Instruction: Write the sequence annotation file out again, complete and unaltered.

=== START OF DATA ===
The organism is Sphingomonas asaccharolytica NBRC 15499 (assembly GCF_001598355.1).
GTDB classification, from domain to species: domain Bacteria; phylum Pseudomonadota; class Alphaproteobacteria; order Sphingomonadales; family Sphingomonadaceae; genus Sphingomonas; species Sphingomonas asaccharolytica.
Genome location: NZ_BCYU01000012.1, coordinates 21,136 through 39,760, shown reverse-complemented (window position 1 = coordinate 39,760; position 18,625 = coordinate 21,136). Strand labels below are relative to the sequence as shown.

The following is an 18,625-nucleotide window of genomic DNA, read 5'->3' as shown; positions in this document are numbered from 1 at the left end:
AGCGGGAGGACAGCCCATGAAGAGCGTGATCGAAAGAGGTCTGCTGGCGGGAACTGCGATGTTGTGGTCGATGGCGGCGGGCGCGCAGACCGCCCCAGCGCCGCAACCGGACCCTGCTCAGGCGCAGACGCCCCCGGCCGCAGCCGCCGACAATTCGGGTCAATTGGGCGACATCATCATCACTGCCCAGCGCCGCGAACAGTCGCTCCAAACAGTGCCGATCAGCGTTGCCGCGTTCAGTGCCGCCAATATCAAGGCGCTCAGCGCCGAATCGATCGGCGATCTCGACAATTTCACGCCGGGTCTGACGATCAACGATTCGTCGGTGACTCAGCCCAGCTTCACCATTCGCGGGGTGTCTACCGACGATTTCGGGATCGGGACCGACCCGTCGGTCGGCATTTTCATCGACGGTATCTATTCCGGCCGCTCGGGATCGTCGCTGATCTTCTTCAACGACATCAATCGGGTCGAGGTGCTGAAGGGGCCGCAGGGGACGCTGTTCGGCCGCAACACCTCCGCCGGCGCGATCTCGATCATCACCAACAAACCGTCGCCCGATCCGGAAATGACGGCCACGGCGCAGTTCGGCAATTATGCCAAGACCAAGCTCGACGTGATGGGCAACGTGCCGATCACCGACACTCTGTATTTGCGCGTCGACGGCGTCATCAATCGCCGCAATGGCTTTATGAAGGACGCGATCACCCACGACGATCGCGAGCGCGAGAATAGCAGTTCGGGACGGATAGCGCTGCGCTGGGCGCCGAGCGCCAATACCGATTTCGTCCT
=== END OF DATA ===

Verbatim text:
The organism is Sphingomonas asaccharolytica NBRC 15499 (assembly GCF_001598355.1).
GTDB classification, from domain to species: domain Bacteria; phylum Pseudomonadota; class Alphaproteobacteria; order Sphingomonadales; family Sphingomonadaceae; genus Sphingomonas; species Sphingomonas asaccharolytica.
Genome location: NZ_BCYU01000012.1, coordinates 21,136 through 39,760, shown reverse-complemented (window position 1 = coordinate 39,760; position 18,625 = coordinate 21,136). Strand labels below are relative to the sequence as shown.

The following is an 18,625-nucleotide window of genomic DNA, read 5'->3' as shown; positions in this document are numbered from 1 at the left end:
AGCGGGAGGACAGCCCATGAAGAGCGTGATCGAAAGAGGTCTGCTGGCGGGAACTGCGATGTTGTGGTCGATGGCGGCGGGCGCGCAGACCGCCCCAGCGCCGCAACCGGACCCTGCTCAGGCGCAGACGCCCCCGGCCGCAGCCGCCGACAATTCGGGTCAATTGGGCGACATCATCATCACTGCCCAGCGCCGCGAACAGTCGCTCCAAACAGTGCCGATCAGCGTTGCCGCGTTCAGTGCCGCCAATATCAAGGCGCTCAGCGCCGAATCGATCGGCGATCTCGACAATTTCACGCCGGGTCTGACGATCAACGATTCGTCGGTGACTCAGCCCAGCTTCACCATTCGCGGGGTGTCTACCGACGATTTCGGGATCGGGACCGACCCGTCGGTCGGCATTTTCATCGACGGTATCTATTCCGGCCGCTCGGGATCGTCGCTGATCTTCTTCAACGACATCAATCGGGTCGAGGTGCTGAAGGGGCCGCAGGGGACGCTGTTCGGCCGCAACACCTCCGCCGGCGCGATCTCGATCATCACCAACAAACCGTCGCCCGATCCGGAAATGACGGCCACGGCGCAGTTCGGCAATTATGCCAAGACCAAGCTCGACGTGATGGGCAACGTGCCGATCACCGACACTCTGTATTTGCGCGTCGACGGCGTCATCAATCGCCGCAATGGCTTTATGAAGGACGCGATCACCCACGACGATCGCGAGCGCGAGAATAGCAGTTCGGGACGGATAGCGCTGCGCTGGGCGCCGAGCGCCAATACCGATTTCGTCCT